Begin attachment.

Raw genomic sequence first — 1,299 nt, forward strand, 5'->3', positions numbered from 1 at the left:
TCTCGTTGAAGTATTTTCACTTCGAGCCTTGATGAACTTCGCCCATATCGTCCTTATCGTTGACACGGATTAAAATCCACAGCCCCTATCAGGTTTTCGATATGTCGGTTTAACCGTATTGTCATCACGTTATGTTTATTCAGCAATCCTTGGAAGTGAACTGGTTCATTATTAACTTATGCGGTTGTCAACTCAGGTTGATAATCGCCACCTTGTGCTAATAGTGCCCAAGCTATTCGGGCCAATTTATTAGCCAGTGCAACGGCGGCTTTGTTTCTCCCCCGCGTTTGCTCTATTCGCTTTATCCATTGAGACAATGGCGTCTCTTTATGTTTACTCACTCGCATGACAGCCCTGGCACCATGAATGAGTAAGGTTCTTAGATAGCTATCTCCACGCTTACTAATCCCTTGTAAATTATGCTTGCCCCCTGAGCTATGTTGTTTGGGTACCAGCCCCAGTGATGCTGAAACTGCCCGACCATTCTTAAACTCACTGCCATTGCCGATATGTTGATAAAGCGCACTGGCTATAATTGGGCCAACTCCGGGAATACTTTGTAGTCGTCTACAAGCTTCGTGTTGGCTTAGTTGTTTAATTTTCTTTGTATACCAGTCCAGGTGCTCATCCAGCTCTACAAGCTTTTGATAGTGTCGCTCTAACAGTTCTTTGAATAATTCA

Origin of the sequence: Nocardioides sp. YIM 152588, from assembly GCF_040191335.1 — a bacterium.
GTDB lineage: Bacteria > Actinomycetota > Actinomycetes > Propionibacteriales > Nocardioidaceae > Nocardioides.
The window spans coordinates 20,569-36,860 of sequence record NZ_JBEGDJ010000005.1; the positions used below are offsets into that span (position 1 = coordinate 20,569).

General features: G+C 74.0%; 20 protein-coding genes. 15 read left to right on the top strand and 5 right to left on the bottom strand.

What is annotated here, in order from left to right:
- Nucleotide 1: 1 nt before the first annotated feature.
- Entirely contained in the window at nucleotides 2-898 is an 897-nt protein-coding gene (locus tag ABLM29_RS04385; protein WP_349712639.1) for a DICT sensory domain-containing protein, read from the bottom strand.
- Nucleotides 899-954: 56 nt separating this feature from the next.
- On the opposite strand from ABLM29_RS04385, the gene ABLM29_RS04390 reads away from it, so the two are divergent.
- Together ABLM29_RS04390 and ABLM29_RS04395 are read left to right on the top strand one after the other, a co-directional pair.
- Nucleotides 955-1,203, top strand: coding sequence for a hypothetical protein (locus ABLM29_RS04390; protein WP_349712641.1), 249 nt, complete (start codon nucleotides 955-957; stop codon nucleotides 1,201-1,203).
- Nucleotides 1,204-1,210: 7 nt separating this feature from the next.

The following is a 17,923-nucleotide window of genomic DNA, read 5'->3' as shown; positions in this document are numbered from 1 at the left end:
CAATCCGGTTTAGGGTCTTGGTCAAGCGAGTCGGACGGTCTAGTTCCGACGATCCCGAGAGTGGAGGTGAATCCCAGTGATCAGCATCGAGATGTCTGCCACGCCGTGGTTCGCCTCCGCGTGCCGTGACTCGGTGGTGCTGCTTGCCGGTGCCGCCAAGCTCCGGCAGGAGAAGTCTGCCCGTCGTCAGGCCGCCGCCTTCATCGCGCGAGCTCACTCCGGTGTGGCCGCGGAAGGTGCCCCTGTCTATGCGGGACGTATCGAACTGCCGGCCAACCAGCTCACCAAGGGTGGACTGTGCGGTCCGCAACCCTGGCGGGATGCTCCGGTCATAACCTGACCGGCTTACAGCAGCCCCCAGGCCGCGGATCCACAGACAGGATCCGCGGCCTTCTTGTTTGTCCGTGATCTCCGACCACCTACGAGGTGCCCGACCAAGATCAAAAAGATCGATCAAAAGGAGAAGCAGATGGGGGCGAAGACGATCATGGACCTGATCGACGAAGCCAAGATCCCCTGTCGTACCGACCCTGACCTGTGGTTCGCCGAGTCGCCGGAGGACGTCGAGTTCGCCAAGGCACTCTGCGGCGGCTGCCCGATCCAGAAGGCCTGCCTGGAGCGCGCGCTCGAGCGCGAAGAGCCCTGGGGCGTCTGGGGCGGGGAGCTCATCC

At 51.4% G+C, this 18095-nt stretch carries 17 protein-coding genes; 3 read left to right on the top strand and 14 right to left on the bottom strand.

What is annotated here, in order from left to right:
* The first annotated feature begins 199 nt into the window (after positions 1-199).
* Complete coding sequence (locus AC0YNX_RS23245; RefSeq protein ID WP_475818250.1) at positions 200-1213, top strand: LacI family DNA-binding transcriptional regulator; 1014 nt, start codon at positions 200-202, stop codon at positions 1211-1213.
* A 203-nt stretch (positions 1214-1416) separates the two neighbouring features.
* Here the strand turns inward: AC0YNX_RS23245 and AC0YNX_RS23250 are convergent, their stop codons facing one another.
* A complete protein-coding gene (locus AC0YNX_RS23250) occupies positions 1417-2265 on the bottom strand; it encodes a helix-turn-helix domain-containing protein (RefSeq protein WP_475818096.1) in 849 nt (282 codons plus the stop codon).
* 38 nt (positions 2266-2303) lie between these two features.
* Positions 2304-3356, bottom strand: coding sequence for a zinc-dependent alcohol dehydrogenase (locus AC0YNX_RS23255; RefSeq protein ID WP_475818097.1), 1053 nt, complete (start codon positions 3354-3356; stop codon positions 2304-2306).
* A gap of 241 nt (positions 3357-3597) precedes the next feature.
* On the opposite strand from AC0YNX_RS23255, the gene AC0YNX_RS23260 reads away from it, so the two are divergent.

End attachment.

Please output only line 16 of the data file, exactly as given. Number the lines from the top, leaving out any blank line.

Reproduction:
CAATCCGGTTTAGGGTCTTGGTCAAGCGAGTCGGACGGTCTAGTTCCGACGATCCCGAGAGTGGAGGTGAATCCCAGTGATCAGCATCGAGATGTCTGCCACGCCGTGGTTCGCCTCCGCGTGCCGTGACTCGGTGGTGCTGCTTGCCGGTGCCGCCAAGCTCCGGCAGGAGAAGTCTGCCCGTCGTCAGGCCGCCGCCTTCATCGCGCGAGCTCACTCCGGTGTGGCCGCGGAAGGTGCCCCTGTCTATGCGGGACGTATCGAACTGCCGGCCAACCAGCTCACCAAGGGTGGACTGTGCGGTCCGCAACCCTGGCGGGATGCTCCGGTCATAACCTGACCGGCTTACAGCAGCCCCCAGGCCGCGGATCCACAGACAGGATCCGCGGCCTTCTTGTTTGTCCGTGATCTCCGACCACCTACGAGGTGCCCGACCAAGATCAAAAAGATCGATCAAAAGGAGAAGCAGATGGGGGCGAAGACGATCATGGACCTGATCGACGAAGCCAAGATCCCCTGTCGTACCGACCCTGACCTGTGGTTCGCCGAGTCGCCGGAGGACGTCGAGTTCGCCAAGGCACTCTGCGGCGGCTGCCCGATCCAGAAGGCCTGCCTGGAGCGCGCGCTCGAGCGCGAAGAGCCCTGGGGCGTCTGGGGCGGGGAGCTCATCC